So you find yourself milling around at an executive event, let’s call it the launch of some kind of incredibly niche but dangerously cool digital product; there’s hotshots everywhere and the air is pregnant with the smell of champagne. You’re a jobbing young designer ravenous with ambition, and what’s this, you’re being approached by the editor of London’s most chic magazine. You exchange pleasantries and it turns out he’s seen your portfolio, he’s keen on your work and yes, he probably wants to employ you. At the end of the conversation he hands you his business card and you freeze. All you’ve got is a chewed biro and crinkled old post-it note in your pocket onto which you crudely scratch your telephone number before handing it over sheepishly. He will never, ever call you.
Identity Suite, the latest publication from Victionary is a volume dedicated to the art of sidestepping this kind of professional catastrophe, focussing on the most considered and engaging corporate stationery out there; from the packaging of your favourite coffee beans to the blind-embossed business card that you keep propped up on your desk for no other reason than its undeniable beauty. These products are “…more than just a stack of fine paper with matching envelopes. [They’re] a signature for a company, a utilitarian tool for [their] users and a statement for external parties.” And given the beautiful design and careful choice of materials in the book itself, we’re inclined to think that Victionary know exactly what they’re talking about. Professionals take note.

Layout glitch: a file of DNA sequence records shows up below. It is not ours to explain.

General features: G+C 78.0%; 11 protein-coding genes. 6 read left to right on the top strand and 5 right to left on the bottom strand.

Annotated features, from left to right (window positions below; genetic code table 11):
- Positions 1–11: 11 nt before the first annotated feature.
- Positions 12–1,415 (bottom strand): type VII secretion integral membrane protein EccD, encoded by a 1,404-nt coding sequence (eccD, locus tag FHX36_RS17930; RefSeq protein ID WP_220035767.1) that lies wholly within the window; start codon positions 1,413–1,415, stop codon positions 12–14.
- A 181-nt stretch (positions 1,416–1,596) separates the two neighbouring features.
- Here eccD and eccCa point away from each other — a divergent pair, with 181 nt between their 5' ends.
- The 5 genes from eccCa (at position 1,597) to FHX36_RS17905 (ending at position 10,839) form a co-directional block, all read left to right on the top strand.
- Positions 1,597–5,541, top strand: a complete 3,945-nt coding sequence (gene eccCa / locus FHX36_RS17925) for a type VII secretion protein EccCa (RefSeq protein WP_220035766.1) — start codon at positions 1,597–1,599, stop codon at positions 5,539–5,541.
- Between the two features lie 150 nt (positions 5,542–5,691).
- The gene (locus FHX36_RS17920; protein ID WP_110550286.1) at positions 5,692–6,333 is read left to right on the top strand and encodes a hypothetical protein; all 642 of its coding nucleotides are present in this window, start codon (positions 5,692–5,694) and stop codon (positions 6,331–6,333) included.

- Brooklyn-based Jyan Ku’s naive pastel works are oddly charming
- Jules de Balincourt’s vivid paintings of public spaces play with reality
- Harry Israelson photographs a renaissance fair in sunny California
- Pentagram’s Domenic Lippa designs the inaugural issue of YES & NO Magazine
- Introducing graphic designer Moonsick Gang
- “Non-league football is our punk rock” – Alex Brown’s work for Eastbourne Town FC
- Animator and director James Curran’s amusing 30-day Gifathon project in Tokyo
- Photographer Sophie Mayanne’s new personal project celebrates imperfection (NSFW)
- Animator Saiman Chow’s trippy idents for Adult Swim’s Rick and Morty
- The daily grind: Louis Quail’s photographs of fascinatingly mundane offices
- "Before I was a graphic designer I had nearly no idea what one was": meet Austin Redman
- Matthew Raw: the east London artist making clay great again